US Vice President Kamala Harris and her husband Doug Emhoff lay flowers after ceremonies at Le Carillon bar and Le Petit Cambodge restaurant, at which 130 people were killed during the 2015 Paris terror attacks. Photo: Sarahbeth Maney/POOL/AFP

The attacks by three separate teams of Islamic State group jihadists on the night of November 13, 2015 were the worst in France since World War II.

Gunmen mowed down 129 people in front of cafes and at a concert hall in the capital, while a bus driver was killed after suicide bombers blew themselves up at the gates of the stadium in its suburbs.

Harris, wrapping up a four-day trip to France, placed a bouquet of white flowers in front of a plaque honouring the victims outside a Paris cafe.

Castex attended a minute of silence at the Stade de France football stadium, along with Paris mayor Anne Hidalgo, before laying wreaths at the sites of the other attacks inside Paris.

In front of the Bataclan concert hall, survivors and relatives of the victims listened to someone read out the names of each of the 90 people killed during a concert there six years ago.

Public commemorations of the tragedy were called off last year because of the coronavirus pandemic.

“Last year we weren’t allowed to come and we all found it really tough,” said Bruno Poncet, who made it out alive of the Bataclan.

But he said the start of a trial over the attacks in September meant that those attending the commemoration this year felt more united.

‘Overcome it all’

“We’ve really bonded thanks to the trial,” he said. “During previous commemorations, we’d spot each other from afar without really daring to speak to each other. We were really shy. But standing up in court has really changed everything.”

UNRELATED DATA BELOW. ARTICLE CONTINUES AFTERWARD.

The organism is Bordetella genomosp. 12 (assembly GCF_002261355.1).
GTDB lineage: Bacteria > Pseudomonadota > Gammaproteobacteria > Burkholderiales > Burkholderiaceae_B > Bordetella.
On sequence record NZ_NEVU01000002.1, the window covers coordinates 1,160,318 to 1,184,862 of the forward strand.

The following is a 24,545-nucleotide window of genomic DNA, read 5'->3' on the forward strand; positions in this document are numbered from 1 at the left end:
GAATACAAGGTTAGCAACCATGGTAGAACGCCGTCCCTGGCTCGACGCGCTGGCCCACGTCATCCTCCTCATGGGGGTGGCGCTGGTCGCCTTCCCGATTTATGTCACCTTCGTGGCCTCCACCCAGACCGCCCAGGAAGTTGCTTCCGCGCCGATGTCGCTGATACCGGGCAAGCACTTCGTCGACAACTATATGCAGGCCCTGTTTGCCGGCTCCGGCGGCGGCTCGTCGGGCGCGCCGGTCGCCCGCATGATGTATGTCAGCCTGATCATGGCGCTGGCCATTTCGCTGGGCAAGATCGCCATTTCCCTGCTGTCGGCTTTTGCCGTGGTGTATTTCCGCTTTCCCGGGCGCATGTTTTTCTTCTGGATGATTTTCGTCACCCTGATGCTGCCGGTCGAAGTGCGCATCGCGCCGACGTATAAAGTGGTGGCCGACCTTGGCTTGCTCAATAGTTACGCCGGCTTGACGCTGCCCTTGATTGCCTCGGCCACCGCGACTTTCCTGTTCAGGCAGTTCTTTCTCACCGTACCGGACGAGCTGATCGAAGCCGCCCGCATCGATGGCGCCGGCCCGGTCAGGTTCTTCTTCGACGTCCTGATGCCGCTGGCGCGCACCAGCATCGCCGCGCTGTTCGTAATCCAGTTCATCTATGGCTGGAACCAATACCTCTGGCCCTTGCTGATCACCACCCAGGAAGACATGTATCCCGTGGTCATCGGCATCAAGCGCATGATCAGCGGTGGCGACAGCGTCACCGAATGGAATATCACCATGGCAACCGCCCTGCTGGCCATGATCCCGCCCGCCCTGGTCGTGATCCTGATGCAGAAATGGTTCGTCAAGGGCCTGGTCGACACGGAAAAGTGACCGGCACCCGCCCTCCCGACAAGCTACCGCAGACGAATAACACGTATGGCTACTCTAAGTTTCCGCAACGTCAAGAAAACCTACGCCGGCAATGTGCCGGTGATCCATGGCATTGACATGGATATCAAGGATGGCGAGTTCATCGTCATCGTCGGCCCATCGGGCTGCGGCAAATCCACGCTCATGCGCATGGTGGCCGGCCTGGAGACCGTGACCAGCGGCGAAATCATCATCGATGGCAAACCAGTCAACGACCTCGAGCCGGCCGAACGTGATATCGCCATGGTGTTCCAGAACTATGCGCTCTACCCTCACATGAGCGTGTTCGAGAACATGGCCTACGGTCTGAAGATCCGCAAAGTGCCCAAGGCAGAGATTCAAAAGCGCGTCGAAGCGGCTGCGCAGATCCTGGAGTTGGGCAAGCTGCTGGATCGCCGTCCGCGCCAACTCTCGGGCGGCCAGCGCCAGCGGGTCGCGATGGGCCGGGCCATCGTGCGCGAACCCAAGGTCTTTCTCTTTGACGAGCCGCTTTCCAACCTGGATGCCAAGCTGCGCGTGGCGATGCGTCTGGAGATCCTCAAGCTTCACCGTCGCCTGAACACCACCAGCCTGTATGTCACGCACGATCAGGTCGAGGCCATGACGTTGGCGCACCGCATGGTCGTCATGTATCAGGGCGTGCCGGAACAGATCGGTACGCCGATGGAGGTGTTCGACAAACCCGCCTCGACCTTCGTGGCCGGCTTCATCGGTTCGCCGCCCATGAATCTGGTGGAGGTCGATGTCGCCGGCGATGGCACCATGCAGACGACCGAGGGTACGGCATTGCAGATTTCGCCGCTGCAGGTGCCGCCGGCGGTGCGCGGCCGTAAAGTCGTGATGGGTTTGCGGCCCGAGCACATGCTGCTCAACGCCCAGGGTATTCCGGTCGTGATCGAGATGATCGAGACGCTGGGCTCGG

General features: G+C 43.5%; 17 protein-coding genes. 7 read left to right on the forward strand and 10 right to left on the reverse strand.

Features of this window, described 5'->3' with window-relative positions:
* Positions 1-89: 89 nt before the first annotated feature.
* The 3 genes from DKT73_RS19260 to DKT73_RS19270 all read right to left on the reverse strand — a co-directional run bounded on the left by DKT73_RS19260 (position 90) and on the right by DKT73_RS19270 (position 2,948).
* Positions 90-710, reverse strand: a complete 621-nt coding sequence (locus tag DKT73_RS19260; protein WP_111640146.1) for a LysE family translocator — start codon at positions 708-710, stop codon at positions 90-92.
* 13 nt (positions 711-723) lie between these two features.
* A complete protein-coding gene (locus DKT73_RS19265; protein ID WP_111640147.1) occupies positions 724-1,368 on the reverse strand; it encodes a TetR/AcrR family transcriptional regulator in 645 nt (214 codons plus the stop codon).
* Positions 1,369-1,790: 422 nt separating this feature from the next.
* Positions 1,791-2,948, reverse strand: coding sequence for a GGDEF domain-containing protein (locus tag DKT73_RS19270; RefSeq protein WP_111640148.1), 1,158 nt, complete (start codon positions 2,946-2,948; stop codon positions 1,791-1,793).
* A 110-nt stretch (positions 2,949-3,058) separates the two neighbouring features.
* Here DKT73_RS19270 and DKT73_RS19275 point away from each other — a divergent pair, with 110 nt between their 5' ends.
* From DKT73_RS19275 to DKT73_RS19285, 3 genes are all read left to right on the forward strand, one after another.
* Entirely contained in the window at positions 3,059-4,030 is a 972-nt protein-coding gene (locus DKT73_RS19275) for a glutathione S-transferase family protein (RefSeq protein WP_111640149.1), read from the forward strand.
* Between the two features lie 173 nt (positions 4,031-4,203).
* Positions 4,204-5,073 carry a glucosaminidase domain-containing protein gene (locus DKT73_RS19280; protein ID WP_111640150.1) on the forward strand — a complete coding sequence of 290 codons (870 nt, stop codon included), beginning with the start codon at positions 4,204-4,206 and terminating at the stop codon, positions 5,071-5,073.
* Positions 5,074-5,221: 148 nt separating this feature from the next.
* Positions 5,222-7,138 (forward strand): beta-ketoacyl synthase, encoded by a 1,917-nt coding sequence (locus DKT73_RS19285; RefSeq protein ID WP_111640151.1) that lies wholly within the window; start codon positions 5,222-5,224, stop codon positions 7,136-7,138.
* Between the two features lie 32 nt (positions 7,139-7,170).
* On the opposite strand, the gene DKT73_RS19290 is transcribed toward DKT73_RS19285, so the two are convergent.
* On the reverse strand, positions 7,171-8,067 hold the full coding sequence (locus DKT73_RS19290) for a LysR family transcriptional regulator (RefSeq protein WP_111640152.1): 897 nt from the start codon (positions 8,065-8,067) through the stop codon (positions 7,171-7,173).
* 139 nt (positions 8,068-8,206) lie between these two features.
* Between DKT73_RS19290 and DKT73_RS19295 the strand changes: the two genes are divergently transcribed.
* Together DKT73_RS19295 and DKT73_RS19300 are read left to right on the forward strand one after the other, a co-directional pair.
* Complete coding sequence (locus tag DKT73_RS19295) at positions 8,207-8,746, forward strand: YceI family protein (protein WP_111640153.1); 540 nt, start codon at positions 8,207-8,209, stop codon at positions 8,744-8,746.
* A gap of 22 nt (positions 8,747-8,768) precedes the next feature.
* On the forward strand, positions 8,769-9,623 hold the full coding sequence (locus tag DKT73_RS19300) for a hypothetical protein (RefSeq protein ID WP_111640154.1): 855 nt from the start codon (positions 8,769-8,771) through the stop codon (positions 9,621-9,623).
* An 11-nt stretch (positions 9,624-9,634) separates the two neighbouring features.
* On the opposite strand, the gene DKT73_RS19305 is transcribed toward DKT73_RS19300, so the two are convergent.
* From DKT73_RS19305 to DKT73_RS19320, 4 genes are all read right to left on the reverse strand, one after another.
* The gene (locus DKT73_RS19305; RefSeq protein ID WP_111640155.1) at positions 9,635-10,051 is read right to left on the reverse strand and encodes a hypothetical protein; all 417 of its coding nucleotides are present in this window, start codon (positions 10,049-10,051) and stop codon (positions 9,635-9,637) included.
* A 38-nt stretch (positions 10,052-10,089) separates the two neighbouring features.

The marathon trial, the biggest in France’s modern legal history, is expected to last until May 2022.

Twenty defendants are facing sentences of up to life in prison, including the sole attacker who was not gunned down by police, Salah Abdeslam, a French-Moroccan national who was captured in Brussels. Six of the defendants are being tried in absentia.

Poncet said he felt it was crucial that he attend the hearings. “I can’t possibly not. It’s our lives that are being discussed in that room, and it’s important to come to support the others and to try to overcome it all.”

Survivors have taken to the witness stand to recount the horror of the attacks, but also to describe life afterwards.

Several said they had been struggling with post-traumatic stress disorder, grappling with survivor’s guilt, or even feeling alienated from the rest of society.

Saturday’s commemorations are to wrap up with a minute of silence at the Stade de France in the evening before the kick-off for a game between France and Kazakhstan.

It was during a football match between France and Germany that three suicide bombers blew themselves up in 2015.

Then-French president Francois Hollande was one of the 80,000 people in the crowd, before he was discreetly whisked away to avoid triggering mass panic.